OMAHA, Neb. (KMTV) — On the court at the Bryant Center is where Omaha Police Department (OPD) Deputy Chief Ken Kanger believes he does his best policing. With his background in playing college football at Northern Illinois and his love of all sports, he uses his athleticism to connect with youth and honor the memory of a fallen officer.
“Been involved with PACE, flag football, baseball, and I really enjoy the relationships that are built with the kids, the families, the community,” he said.
Kanger coaches with Police Athletics for Community Engagement (PACE) and visits kids at schools as well.
“Anything we can do as law enforcement to develop relationships,” he said. “I got a little program lunch with law enforcement where we just pop in when we can to a school over lunch and talk to the kids, throw the ball around and it's a way to develop those relationships.”
He said the interactions on the field are priceless.
“I mean, growing up, if there's a hoop in a neighborhood...that's where all the kids were at,” he said. “When I was playing catch, whether it was my dad or whomever, the conversations are endless. When we get out and play catch with the kids or shooting hoops, that's what we're talking about...school, what are you going to do over the summer? All of those positive things, it has nothing to do with enforcement.”
Kanger wants kids’ first interactions with law enforcement to be positive and certain instances in Kanger's career have inspired him to become more active in the community.
“One of the cases I go back to, that again, inspired me to do more in the community was a four-month-old baby Deondre Robinson Jr. who was shot and killed at four months old over some gang stuff. Families involved, just completely tragic...something that I’ll never forget,” he said.
And become involved in coaching youth sports like one of his officers — who was shot and killed in the line of duty in 2015.
“A lot of it really had to do with Kerrie Orozco and all the stories that came out of her getting out of her car, playing catch with the kids, shooting basketball,” he said.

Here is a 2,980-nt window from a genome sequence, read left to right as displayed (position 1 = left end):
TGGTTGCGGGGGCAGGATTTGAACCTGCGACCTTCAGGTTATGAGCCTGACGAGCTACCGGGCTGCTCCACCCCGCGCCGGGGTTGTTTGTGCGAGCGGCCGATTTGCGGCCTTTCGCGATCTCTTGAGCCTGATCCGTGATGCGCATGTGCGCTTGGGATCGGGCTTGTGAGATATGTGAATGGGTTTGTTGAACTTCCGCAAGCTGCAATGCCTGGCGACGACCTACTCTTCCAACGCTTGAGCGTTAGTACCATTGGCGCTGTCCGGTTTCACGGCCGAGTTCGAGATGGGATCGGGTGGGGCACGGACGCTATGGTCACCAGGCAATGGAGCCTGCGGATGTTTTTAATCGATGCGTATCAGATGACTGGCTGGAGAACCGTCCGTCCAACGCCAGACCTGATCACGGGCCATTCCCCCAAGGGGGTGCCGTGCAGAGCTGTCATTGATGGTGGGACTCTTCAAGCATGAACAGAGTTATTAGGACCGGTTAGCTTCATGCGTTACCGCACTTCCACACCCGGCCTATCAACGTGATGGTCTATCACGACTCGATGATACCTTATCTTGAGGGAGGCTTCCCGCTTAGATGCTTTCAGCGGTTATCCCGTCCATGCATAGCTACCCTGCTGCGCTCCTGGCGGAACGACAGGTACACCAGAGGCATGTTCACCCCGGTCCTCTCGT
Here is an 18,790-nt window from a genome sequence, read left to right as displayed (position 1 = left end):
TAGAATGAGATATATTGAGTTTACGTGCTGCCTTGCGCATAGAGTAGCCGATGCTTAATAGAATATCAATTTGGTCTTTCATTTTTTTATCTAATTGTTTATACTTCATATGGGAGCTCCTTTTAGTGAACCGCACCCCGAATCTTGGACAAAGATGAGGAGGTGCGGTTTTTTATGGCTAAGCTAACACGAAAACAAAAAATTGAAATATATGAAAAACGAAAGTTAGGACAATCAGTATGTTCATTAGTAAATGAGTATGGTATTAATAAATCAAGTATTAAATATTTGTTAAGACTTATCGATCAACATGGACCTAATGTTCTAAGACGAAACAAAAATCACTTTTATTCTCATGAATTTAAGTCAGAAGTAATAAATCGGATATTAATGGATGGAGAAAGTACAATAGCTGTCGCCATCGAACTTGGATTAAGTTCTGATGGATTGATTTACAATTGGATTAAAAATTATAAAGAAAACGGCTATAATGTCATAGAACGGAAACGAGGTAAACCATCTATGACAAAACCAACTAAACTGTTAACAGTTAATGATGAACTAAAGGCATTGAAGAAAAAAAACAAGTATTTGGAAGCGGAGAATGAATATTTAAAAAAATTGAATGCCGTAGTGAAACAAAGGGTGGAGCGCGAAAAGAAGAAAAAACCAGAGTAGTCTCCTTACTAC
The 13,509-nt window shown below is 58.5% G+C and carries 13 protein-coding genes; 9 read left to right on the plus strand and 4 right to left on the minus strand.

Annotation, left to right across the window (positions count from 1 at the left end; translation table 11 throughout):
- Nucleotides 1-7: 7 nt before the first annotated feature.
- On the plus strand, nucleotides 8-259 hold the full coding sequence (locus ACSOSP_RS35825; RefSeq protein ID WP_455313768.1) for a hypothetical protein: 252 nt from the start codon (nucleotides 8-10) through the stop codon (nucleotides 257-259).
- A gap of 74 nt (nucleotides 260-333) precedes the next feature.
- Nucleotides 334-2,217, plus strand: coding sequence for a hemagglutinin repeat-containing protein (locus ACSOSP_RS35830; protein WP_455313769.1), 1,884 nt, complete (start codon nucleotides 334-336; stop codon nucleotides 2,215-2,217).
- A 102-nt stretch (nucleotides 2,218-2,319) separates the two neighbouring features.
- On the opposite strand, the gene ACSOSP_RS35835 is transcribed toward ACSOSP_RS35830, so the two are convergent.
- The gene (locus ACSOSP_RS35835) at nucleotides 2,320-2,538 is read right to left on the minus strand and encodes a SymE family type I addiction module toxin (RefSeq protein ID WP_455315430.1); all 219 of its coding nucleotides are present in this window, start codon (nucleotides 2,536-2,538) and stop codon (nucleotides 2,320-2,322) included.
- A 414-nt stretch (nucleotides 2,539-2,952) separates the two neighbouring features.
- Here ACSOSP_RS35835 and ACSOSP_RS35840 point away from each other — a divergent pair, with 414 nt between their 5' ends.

Since then, Kanger has followed in Kerrie Orozco’s footsteps in an effort to humanize the badge — especially with inner-city kids.
“I can't tell you how many times, with kids of all ages, that they've stopped and asked me questions about officers being involved in shootings,” he said. “Or African American individuals being shot by police officers, especially right now. Social media...all the kids have phones. They know what's happening across this country. They know what's going on here. There's been instances that have occurred here in Omaha that have been directly related with the kids that I engage with and coach and we have to talk about what happened the night before with respect to that and we talk about the ways to make sure that that doesn't happen to them or someone in their family.”
He understands many see a law enforcement officer and assume the worst.
“That's the whole image I’m trying to get away from, because when police do show up, whether it's a traffic stop or whatever, everyone thinks something is wrong, something has to be wrong,” he said. “Even when I go to school and visit the kids for lunch they're like ‘What are you doing here?’ I want to get away from that if we can.”
Kanger wants to focus on destigmatizing the police brutality image, especially after last summer's protests.
“We have a lot of authority, we understand that,” he said. “The responsibilities are tremendous but we have to listen to the community and understand that they were hurting during that time. We were hurting with them because we don't want the profession to go through what it's gone through. There are so many who are doing the right things, working hard and really trying to build the community. Having those conversations and listening is such a huge piece.”
Kanger was one of the first law enforcement officers who took a knee in solidarity with protesters during protests last summer in Omaha. He hopes with actions like those and spending quality time with kids, he can help police-community relations move forward.
“I think we have to lead by example and I won't ask my officers to go out and string a net, or go out and play catch unless they see me do it. That's what I enjoy doing,” he said. “I mean, I have to do office work and administrative things which I enjoy...the investigative piece, I do enjoy that. Honestly, when I can go out in the community and talk to people and find out what's going on, see how we can improve, whether it's affordable housing, employment, whatever we can do to improve...that's my job. It really is more than a job, it's something that means a lot to me.”
Kanger has been with OPD since 1997. He received the Metropolitan Chief's Association Leadership Award and the Kerrie Orozco Award for community service in 2017.
Kanger shared two tweets, honoring Orozco's memory today. She was shot and killed while serving a warrant — hours before she was set to take maternity leave with a new baby.
One of the most inspiring professionals I have had the pleasure to work with but also a friend & tremendous mother, daughter, wife, & overall person. Miss you Kerrie!— Deputy Chief Ken Kanger (@OPDDCKanger) May 20, 2021
E.O.W 5/20/15 #NeverForget #OPD 🙏 pic.twitter.com/5xvbRJr8he
🙏🙏 #NeverForget https://t.co/QA8ofIVPMe— Deputy Chief Ken Kanger (@OPDDCKanger) May 20, 2021
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